In a healthy individual,  it is normal to have around 15 moles during adolescence, and between 20 to 40 moles when the individual is fully grown.  However, no matter the age it is always important to observe these moles.  If changes are noticed, some changes may indicate the presence of skin cancer.

Moles can be clear signs of melanoma, a type of skin cancer.  According to The Skin Cancer Foundation located in New York, melanoma is the most dangerous type of skin cancer.  In advanced stages, it may metastasize to internal organs, risking the life of the patient.  However, melanoma rarely attacks without notice; this is why it is very important to stay alert and find an early cure.

Several studies have shown that individuals 40 years of age and older have a higher incidence of skin cancer.  Despite this data, there has been an increase in the number of new cases in younger patients.  Therefore it is very important to stay alert and take the proper precautions.

Any suspicious moles need to be carefully inspected by a medical skin care professional.

Early diagnosis

The first step in discovering a potential problem is to carefully examine the skin and moles.  The second step is to visit the dermatologist to diagnose any special condition of the skin.

Detection of changes in moles is not an easy task because many characteristics may be considered normal.

According to The Skin Cancer Foundation, the first five letters of the alphabet work as a guide to warn us about the first signs of melanoma:

  • A as in Asymmetry: if a line is drawn in the middle of the mole and both halves do not match, it means they are asymmetric and this could be a sign of melanoma.
  • B as in Border: A benign mole has regular and matching borders (edges), unlike melanoma.  The edges in early melanoma tend to differ: they may be wavy or irregular.
  • C as in Color: Benign moles tend to be brown or brownish and have one color only.  Melanoma may have more than one color and have different shades of brown, black, red, white or blue.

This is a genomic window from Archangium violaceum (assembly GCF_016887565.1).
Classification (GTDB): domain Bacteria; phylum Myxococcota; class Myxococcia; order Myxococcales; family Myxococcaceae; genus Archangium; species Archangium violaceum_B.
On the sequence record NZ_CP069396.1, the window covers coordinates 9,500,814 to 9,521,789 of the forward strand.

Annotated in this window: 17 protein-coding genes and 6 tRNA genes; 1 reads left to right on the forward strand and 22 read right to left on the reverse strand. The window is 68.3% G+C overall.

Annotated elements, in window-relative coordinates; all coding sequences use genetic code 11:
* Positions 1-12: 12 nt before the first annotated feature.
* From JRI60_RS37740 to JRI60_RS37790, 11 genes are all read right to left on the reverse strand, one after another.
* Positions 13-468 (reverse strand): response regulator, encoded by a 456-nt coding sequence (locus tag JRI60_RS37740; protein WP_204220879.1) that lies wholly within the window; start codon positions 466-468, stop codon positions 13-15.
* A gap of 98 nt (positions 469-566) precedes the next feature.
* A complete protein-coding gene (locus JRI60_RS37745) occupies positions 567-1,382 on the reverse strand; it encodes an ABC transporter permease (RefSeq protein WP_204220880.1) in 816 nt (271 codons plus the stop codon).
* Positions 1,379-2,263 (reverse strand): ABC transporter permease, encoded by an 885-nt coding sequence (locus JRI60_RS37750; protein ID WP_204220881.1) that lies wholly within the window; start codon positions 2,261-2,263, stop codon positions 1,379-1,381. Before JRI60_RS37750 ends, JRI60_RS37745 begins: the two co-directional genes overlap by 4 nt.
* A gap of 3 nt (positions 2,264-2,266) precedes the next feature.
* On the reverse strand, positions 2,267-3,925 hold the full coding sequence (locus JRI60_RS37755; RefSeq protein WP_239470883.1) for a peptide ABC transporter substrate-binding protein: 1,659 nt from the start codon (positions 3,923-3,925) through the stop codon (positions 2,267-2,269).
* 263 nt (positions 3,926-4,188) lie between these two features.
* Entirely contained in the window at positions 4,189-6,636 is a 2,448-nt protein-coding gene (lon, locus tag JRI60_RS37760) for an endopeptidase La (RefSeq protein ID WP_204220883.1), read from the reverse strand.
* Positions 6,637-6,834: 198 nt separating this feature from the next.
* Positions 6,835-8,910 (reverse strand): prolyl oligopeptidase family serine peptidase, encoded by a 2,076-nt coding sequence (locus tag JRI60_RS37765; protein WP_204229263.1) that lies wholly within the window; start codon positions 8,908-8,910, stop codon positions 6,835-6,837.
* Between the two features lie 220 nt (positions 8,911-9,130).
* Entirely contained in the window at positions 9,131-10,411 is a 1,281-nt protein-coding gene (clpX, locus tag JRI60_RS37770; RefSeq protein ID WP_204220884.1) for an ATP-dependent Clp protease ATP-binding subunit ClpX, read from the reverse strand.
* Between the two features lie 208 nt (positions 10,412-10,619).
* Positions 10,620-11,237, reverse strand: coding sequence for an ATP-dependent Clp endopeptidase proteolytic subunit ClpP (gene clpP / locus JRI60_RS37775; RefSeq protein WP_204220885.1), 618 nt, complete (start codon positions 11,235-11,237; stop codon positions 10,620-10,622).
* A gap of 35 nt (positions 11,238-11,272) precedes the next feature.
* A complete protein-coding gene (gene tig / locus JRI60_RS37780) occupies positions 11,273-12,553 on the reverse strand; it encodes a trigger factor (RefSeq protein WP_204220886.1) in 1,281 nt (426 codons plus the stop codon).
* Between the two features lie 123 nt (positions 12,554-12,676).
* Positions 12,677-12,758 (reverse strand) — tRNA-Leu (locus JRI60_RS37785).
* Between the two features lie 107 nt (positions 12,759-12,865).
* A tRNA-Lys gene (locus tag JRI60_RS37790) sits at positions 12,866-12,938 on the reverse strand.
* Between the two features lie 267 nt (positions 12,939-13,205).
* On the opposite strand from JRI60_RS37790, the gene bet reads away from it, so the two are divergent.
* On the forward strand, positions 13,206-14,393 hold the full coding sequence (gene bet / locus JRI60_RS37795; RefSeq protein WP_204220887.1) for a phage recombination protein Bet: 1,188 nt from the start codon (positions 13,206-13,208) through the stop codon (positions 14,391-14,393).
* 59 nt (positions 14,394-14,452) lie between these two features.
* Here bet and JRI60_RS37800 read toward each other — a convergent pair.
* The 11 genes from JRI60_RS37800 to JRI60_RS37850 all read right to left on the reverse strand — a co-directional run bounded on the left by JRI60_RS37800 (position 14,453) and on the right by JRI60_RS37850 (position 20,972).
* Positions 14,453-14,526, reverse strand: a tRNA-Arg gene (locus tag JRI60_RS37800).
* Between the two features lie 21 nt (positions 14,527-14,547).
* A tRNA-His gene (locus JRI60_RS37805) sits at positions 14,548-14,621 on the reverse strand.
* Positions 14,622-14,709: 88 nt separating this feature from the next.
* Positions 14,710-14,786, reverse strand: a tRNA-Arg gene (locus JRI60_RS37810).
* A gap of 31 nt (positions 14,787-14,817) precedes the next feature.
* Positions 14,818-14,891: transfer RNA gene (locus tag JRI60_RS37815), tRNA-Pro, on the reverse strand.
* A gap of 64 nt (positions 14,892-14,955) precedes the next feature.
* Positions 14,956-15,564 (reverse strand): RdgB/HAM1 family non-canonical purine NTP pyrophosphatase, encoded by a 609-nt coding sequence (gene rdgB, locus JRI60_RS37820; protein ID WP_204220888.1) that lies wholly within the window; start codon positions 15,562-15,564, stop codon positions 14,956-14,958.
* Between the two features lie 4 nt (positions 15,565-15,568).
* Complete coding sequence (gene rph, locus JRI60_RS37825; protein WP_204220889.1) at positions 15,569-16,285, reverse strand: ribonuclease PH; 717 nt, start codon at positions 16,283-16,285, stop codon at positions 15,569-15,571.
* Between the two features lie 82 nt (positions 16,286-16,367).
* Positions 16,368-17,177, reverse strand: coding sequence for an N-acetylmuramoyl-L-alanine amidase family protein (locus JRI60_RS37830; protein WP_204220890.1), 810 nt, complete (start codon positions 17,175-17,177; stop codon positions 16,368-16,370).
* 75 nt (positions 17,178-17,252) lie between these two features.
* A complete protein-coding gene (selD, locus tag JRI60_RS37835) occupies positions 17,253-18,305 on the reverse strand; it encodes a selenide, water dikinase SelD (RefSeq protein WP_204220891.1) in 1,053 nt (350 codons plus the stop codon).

• D as in Diameter: Melanomas usually are larger in diameter than benign moles.  Melanoma lesions commonly have a diameter larger than 0.25 inches, although in early stages they could be smaller.
  • E as in Evolution: Benign moles remain unchanged over time.  If a mole starts to change in size, color, shape, texture, or if there is bleeding, itching, or scabs forming, it means it needs to be treated and diagnosed as soon as possible.

Prevention

Melanoma is caused by intense and repetitive exposure to the sun.  Some of the recommendations for prevention are:

Using SPF lip balms and lotions: SPF 15 should be the minimum used, or 30 SPF if there is an extensive sunlight exposure.  Wearing hats and sunglasses with UV light protection may also help.

Avoid direct sun exposure: Staying in the shade during certain hours may significantly reduce the risk of melanoma.  Between 10:00 a.m. and 02:00 p.m. the sun’s rays cause the greatest damage to the skin, causing trauma to the DNA of skin cells in only 15 minutes.

If you are interested in learning more about skin cancer treatments in Costa Rica, or would like to speak with a skin cancer specialist in Costa Rica, please fill out the “Find a Doctor” form.  A participating medical specialist will contact you to discuss your case.